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CBP Seizes More Than 10,000 Toys in the Months Before the Holidays

Release Date: 
December 21, 2010

Otay Mesa, Calif. - U.S. Customs and Border Protection officers and import specialists at the Otay Mesa cargo port of entry identified and seized 13,843 counterfeit toys that violated intellectual property rights in the months leading up to the December holiday season.

Beginning with a shipment during the last week of October, and ending with a shipment stopped at the beginning of December, import specialists identified 5,472 counterfeit Barbie dolls, 24 counterfeit Cinderella dolls, 12 counterfeit Bratz dolls, 4,692 counterfeit Barbie medical playsets, 1,600 counterfeit hand-held Tetris electronic games, 36 counterfeit Lego blocks sets, 20 Chargers Bolt masks, 10 Superman mask/cape combinations, nine Spiderman mask/cape combinations, 816 toy cell phones with counterfeit Barbie, Mickey Mouse, and Winnie the Pooh images, and 1,152 counterfeit Disney's 101 Dalmatians toy dogs.

Together, the toys had an estimated domestic value of about $26,700, the value of the toy to the company, and a manufacturer's suggested retail price of $198,000, the approximate price of what the toys would sell for to consumers in the United States.

The toys arrived on nine different shipments from various companies. Most of the shipments were exports, heading into Mexico. However, the shipment containing the counterfeit Chargers Bolt masks and Superman and Spiderman mask/cape combinations were imports, destined for markets in the United States before they were stopped at the border.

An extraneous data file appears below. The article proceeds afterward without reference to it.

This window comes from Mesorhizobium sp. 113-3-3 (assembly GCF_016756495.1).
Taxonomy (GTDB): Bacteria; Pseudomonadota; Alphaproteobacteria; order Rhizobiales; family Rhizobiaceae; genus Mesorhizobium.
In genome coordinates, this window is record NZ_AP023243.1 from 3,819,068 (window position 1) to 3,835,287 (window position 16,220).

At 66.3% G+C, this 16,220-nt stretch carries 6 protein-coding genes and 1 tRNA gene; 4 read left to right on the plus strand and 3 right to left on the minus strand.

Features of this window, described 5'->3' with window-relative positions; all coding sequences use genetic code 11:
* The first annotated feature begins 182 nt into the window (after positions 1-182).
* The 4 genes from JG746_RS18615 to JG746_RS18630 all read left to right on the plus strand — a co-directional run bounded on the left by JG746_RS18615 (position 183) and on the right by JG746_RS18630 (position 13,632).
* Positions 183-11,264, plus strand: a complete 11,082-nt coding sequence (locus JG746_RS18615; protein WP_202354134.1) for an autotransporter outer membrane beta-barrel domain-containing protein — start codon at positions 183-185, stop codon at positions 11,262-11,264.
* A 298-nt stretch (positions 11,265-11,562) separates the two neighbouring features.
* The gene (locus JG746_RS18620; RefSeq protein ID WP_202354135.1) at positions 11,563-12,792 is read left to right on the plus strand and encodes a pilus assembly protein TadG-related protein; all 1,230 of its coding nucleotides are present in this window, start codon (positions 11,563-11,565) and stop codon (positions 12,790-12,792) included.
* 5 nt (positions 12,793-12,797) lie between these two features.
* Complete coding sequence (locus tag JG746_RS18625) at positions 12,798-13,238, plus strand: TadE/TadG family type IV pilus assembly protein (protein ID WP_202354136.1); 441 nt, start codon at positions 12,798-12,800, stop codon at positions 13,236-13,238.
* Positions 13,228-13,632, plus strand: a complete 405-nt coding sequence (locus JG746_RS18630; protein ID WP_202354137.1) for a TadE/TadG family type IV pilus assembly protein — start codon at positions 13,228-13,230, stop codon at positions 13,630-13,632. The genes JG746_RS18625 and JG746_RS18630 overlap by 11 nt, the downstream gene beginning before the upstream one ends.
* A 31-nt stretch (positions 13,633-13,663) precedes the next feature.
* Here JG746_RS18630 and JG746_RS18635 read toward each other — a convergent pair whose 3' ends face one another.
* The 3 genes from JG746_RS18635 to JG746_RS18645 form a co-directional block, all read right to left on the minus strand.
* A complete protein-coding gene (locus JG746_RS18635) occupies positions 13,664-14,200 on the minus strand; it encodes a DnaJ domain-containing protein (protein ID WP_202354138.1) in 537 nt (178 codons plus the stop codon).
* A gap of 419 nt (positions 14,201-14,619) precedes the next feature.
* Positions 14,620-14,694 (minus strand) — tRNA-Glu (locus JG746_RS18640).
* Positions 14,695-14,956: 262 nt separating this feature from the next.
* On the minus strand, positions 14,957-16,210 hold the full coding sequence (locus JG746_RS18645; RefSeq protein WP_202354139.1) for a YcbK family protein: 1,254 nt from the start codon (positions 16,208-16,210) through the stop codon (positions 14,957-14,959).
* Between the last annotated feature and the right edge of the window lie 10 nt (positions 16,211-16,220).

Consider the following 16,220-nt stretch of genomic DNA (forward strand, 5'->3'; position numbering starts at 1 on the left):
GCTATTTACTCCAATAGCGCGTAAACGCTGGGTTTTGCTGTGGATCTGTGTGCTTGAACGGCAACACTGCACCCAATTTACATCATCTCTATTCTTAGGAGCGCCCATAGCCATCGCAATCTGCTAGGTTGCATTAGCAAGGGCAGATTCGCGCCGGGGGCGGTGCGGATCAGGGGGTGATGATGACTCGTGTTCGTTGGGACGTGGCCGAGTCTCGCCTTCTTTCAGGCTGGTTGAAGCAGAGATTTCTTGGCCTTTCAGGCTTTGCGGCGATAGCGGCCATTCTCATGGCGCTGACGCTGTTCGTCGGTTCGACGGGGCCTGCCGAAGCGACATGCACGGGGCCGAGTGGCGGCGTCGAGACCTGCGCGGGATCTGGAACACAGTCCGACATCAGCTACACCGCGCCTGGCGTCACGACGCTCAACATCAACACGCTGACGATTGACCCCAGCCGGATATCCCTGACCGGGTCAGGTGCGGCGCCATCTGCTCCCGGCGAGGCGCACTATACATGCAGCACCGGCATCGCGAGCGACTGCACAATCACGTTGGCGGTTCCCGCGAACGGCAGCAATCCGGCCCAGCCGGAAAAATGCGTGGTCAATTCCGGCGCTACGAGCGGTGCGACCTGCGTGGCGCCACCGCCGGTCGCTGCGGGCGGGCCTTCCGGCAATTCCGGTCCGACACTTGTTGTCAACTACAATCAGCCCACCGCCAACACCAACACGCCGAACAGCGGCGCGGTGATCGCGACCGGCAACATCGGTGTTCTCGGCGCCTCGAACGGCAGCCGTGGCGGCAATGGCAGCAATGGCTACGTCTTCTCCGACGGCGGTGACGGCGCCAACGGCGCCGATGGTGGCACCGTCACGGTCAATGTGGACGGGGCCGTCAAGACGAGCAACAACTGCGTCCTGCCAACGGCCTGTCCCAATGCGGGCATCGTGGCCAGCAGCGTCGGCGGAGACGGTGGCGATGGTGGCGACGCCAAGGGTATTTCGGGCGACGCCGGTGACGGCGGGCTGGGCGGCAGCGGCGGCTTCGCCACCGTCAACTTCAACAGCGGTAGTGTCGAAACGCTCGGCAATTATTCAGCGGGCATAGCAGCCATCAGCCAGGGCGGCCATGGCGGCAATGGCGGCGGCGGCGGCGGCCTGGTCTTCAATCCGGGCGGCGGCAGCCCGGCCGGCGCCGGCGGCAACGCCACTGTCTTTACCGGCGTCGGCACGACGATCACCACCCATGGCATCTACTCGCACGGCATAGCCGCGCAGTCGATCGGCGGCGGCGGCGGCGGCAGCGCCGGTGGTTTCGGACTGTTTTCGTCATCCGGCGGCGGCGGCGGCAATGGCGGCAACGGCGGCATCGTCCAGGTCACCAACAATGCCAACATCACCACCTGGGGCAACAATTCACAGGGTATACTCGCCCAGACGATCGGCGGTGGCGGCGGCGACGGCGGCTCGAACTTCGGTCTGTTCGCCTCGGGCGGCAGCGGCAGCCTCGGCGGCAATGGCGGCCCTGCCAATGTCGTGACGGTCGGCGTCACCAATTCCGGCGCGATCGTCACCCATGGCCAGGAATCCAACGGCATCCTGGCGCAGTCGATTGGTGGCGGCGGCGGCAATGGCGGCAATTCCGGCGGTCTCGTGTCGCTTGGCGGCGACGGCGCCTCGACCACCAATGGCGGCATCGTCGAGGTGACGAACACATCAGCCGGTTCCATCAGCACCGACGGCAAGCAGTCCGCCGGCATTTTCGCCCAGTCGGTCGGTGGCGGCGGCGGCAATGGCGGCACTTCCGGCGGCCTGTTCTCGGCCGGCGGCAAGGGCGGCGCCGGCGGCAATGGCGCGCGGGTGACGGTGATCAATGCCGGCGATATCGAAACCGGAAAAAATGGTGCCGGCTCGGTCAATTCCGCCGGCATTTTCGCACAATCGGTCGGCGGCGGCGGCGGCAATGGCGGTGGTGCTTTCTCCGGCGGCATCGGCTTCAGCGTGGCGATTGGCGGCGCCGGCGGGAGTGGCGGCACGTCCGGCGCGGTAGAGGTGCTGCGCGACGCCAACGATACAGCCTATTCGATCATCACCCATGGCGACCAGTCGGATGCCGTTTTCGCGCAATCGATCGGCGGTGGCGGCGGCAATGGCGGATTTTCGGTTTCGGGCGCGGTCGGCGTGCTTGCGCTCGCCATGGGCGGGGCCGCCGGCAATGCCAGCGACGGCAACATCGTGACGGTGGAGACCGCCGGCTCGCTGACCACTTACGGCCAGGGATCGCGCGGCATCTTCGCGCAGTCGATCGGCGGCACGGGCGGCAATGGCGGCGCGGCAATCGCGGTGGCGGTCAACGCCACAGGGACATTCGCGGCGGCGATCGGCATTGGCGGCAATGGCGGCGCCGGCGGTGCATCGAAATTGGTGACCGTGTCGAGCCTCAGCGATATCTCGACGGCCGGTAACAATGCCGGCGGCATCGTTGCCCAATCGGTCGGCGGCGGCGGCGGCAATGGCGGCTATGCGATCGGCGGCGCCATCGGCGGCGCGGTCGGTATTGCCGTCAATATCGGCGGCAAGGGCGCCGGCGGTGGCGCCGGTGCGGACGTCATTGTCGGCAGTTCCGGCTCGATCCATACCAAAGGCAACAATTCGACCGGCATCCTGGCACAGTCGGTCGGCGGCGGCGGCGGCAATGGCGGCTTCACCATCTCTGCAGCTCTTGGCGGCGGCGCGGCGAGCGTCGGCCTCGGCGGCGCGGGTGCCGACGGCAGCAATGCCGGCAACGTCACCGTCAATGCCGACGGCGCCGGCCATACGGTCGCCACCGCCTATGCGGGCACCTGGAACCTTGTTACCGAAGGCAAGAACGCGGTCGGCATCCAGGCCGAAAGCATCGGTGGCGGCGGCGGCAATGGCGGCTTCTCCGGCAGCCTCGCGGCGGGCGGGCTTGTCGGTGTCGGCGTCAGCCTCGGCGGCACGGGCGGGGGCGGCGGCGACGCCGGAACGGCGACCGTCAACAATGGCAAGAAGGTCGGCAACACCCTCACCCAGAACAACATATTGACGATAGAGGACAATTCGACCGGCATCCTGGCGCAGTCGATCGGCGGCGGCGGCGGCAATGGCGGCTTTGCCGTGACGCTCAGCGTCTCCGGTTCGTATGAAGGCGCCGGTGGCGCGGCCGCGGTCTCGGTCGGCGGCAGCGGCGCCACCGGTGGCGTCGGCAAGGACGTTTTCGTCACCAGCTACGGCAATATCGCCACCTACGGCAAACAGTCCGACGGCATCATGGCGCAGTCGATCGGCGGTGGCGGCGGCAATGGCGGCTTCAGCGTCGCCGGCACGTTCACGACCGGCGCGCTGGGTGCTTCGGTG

In each instance, CBP officers discovered the potentially counterfeit merchandise, and turned samples over to CBP import specialists for review. In each case, the import specialist determined that the toys were counterfeit, violating existing copyrights and trademarks. The import specialist also determined that the toys were of poor quality, and lacked any of the required licensing information.

CBP seized all of the counterfeit toys.

An important part of the CBP mission remains the facilitation of legitimate trade. In addition to its own regulations, CBP enforces more than 400 laws on behalf of more than 40 other U.S. government agencies. A large number of these import restrictions and requirements are designed to protect the American people from dangerous and illegal goods, and protect the U.S. economy, which is based on the premises of fair trade.

CBP has designated intellectual property rights enforcement as a priority trade issue. The strategic approach to IPR enforcement is multi-layered and includes seizing fake goods at our borders, pushing the border outward through audits of infringing importers and cooperation with our international trading partners, and partnering with industry and other government agencies to enhance these efforts.

Last modified: 
February 9, 2017